10 Reasons for Breathing Deeply

10 Reasons for Breathing Deeply

While the holiday season is a time of family, friends, and celebration—it is also one of the most stressful times of the year.  Between colder weather, crammed stores, holiday shopping, lots of parties and other social engagements, and the stress of upholding expectations or creating lasting traditions on top of all our normal responsibilities; it is no wonder more people seem to get sick and worn-out during this month than any other.

For today’s post I wanted to dedicate a little cyber-space to something that has helped me overcome stressful situations while also providing vitality and peace.  You may have heard of it before.  It’s called: Breathing Deeply.

Ah yes, that wonderfully automatic process that we far too often take for granted.  Luckily, spending some conscious time tuning into our breath can create a world of change for our bodies.

And while some of you may think you don’t have time to “just breathe,” I promise that if you will dedicate a few minutes each day to focus on your breath that you will feel better physically, emotionally, mentally, and spiritually.

To encourage a daily practice, here are ten reason to breathe deeply with quotes from some of my favorite books.

1. Breathing deeply cleanses the blood.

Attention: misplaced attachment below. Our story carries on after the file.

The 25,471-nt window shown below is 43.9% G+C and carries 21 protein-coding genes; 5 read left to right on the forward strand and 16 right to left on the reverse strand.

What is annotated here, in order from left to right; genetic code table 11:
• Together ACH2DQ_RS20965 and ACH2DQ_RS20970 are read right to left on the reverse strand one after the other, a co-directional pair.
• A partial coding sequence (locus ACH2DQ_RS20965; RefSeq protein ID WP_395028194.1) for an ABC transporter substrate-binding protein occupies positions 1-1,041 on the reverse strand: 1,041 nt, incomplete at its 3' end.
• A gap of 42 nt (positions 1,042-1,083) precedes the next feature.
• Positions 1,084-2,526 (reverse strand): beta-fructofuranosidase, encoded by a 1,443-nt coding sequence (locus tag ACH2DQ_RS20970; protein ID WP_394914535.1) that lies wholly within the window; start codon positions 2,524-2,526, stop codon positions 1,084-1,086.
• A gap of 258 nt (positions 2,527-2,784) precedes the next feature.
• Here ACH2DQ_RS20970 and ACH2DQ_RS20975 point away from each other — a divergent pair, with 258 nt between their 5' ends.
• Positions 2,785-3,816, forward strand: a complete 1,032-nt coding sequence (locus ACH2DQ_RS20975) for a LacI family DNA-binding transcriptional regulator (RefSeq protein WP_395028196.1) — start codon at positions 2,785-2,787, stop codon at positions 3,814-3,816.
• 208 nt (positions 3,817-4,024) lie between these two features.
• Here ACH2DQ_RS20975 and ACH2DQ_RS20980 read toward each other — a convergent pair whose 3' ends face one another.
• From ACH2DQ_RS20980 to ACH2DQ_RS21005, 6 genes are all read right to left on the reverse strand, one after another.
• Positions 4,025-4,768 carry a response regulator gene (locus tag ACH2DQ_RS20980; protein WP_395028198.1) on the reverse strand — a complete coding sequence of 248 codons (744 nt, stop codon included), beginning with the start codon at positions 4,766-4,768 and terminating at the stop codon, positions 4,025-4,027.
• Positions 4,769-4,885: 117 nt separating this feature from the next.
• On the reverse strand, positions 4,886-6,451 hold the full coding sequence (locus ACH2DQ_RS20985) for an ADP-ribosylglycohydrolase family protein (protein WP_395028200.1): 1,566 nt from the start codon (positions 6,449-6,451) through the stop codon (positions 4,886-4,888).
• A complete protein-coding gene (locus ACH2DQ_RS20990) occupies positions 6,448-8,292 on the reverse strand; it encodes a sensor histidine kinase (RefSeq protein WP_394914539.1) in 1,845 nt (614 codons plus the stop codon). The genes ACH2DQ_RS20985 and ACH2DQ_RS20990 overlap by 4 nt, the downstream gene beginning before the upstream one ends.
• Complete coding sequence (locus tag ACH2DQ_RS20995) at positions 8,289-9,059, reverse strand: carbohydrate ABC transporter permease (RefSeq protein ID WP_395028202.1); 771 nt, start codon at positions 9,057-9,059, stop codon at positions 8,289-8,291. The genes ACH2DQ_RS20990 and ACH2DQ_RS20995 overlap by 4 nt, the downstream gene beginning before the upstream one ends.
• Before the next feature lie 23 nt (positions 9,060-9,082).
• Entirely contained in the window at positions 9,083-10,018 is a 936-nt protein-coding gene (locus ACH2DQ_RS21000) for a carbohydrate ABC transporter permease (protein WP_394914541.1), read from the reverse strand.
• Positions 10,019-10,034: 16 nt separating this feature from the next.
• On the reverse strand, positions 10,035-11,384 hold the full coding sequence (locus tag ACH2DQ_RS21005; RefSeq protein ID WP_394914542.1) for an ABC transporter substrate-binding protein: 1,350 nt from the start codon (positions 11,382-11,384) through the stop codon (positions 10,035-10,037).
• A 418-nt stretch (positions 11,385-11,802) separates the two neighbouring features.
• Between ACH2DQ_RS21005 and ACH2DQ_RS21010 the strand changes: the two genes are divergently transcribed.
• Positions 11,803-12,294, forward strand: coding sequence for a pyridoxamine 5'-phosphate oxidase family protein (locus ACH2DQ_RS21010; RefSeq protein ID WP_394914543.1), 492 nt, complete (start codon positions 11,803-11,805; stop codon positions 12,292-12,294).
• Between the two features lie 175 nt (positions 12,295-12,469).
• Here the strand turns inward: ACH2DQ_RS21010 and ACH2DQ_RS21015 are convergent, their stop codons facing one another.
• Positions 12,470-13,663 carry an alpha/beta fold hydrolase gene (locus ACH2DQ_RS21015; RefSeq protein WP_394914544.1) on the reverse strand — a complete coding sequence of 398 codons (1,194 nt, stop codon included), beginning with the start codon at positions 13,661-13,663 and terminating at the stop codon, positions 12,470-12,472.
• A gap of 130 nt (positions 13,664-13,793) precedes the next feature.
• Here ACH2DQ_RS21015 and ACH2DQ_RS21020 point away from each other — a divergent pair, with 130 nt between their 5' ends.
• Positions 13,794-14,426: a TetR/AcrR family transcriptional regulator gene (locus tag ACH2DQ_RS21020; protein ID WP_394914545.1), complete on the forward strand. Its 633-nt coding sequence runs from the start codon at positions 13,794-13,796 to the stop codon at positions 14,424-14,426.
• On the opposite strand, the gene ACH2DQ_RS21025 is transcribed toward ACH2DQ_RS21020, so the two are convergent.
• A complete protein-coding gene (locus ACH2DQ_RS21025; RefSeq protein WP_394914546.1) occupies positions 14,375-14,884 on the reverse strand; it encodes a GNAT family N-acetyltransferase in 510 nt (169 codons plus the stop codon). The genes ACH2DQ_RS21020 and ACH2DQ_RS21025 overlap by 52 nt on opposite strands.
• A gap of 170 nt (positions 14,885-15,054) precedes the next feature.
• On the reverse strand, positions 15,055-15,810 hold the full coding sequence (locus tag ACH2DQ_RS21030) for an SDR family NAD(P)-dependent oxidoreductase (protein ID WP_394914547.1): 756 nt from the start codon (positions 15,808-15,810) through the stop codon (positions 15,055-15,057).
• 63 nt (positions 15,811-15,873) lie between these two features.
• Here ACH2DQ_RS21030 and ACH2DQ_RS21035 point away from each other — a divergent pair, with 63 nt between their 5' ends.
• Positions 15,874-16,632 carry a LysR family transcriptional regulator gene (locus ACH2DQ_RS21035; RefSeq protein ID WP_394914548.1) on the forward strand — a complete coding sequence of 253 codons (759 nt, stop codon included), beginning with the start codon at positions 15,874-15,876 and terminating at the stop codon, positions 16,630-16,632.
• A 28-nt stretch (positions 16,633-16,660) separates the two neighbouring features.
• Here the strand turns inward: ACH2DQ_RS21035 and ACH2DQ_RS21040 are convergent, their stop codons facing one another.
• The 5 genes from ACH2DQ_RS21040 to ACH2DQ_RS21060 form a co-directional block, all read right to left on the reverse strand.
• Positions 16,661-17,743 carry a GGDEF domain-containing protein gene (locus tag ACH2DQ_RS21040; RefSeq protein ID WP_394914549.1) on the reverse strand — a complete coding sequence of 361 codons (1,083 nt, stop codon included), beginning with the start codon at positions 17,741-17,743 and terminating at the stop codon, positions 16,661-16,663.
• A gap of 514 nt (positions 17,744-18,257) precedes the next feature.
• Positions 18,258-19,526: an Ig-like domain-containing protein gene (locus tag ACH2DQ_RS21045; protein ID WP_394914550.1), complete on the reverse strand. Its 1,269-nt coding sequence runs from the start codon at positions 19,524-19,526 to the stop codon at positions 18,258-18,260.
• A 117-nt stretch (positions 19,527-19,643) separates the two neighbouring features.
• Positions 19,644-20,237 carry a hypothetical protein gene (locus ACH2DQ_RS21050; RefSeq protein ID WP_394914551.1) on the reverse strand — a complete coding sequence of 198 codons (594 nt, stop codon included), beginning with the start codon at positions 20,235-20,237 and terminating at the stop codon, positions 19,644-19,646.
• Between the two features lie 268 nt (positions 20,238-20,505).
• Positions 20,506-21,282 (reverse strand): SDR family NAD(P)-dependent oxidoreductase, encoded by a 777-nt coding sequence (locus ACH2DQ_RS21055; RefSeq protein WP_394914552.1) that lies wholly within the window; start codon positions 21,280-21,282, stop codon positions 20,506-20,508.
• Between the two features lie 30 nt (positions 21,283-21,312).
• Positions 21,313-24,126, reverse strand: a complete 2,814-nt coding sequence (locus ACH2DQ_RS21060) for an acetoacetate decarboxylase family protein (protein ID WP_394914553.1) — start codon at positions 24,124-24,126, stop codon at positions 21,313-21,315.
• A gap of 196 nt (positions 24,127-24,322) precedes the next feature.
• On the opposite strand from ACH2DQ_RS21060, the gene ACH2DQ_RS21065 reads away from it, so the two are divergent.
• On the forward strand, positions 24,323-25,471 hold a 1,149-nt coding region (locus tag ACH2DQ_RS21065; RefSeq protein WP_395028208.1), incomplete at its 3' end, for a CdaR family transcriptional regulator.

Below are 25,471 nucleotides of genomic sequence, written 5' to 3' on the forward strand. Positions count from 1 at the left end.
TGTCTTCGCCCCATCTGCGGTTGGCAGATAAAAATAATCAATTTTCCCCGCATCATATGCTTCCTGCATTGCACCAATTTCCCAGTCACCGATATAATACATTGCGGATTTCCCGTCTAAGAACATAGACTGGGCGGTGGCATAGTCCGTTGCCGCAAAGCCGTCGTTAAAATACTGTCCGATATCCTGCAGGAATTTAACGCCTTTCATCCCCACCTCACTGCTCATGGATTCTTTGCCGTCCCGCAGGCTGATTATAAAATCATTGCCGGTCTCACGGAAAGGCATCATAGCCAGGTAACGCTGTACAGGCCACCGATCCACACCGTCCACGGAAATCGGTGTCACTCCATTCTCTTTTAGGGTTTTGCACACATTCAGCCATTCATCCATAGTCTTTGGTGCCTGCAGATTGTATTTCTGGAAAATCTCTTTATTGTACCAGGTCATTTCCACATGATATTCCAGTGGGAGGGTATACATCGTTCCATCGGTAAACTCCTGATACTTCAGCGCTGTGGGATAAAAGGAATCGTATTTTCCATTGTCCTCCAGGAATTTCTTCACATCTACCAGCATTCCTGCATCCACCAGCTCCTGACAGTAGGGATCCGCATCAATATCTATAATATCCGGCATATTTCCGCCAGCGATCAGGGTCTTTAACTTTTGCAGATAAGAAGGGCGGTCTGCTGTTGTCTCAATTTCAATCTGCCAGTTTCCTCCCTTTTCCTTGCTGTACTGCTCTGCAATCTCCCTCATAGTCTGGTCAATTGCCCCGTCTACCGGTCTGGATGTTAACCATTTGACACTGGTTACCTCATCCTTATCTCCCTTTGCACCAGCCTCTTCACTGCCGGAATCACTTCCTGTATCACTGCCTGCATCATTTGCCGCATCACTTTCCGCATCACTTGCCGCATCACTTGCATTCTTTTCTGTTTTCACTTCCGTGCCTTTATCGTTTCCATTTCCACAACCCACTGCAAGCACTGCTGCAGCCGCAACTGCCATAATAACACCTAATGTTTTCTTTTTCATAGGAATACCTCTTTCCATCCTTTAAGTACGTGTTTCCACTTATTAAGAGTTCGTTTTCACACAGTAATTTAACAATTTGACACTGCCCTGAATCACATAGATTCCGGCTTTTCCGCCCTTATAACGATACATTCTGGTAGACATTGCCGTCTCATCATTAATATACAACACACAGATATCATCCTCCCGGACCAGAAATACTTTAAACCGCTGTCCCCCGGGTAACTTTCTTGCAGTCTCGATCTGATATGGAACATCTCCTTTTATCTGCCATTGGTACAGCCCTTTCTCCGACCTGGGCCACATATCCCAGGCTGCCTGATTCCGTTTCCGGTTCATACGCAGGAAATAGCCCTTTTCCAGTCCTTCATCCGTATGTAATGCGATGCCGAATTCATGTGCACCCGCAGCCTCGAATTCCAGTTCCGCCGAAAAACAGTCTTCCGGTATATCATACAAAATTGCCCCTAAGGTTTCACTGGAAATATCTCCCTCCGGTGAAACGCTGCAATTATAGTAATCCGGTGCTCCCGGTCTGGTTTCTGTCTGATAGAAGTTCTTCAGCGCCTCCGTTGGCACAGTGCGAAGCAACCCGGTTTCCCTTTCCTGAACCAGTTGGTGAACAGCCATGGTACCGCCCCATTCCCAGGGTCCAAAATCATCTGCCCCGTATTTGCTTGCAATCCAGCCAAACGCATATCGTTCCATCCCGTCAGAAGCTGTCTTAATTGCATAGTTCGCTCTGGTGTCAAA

The quality of the blood depends largely upon its proper oxygenation in the lungs, and if it is under-oxygenated it becomes poor in quality and laden with all sorts of impurities, and the system suffers from lack of nourishment, and often becomes actually poisoned by the waste products reminding un-eliminated in the blood.  As the entire body, every organ and every part, is dependent upon the blood for nourishment, impure blood must have a serious effect upon the entire system. - Yogi Ramacharaka

2. Breathing deeply through the nose filters the air naturally.

Many of the diseases to which civilized man is subject are undoubtedly caused by the common habit of mouth-breathing.  The organs of respiration have their only protective apparatus, filter, or dust catcher, in the nostrils.  When the breath is taken through the mouth, there is nothing from mouth to lungs to strain the air, or to catch the dust and other foreign matter in the air.  - Yogi Ramacharaka

10 reasons for breathing deeply

3. Breathing deeply can change our posture, emotional well being, and mental outlook for the better.

Good—or poor—breathing habits affect every aspect of our bodies’ functioning, from our mental state to our digestive efficiency.  Breathing is central to our posture and to the way we move.  It has huge influence on our appearance, health, mental outlook, emotional resilience, and capacity to manage stress.  Dysfunctional breathing is so rampant in Western culture that is amounts to an epidemic.  -Mary Bond

4. Breathing deeply massages the heart.

Expansion and contraction of your lungs massages your heart as you breathe.  At the same time, your diaphragm pulls and pushes on your heart from below, assisting blood flow.  When your spine is extended by your use of good breathing mechanics, the fascial envelope around the heart stretches, contributing to the balance of pressures around this essential organ.  Healthy posture and breathing actually support your heart.  -Mary Bond

10 reasons for breathing deeply.

5. Breathing deeply becomes a whole body experience.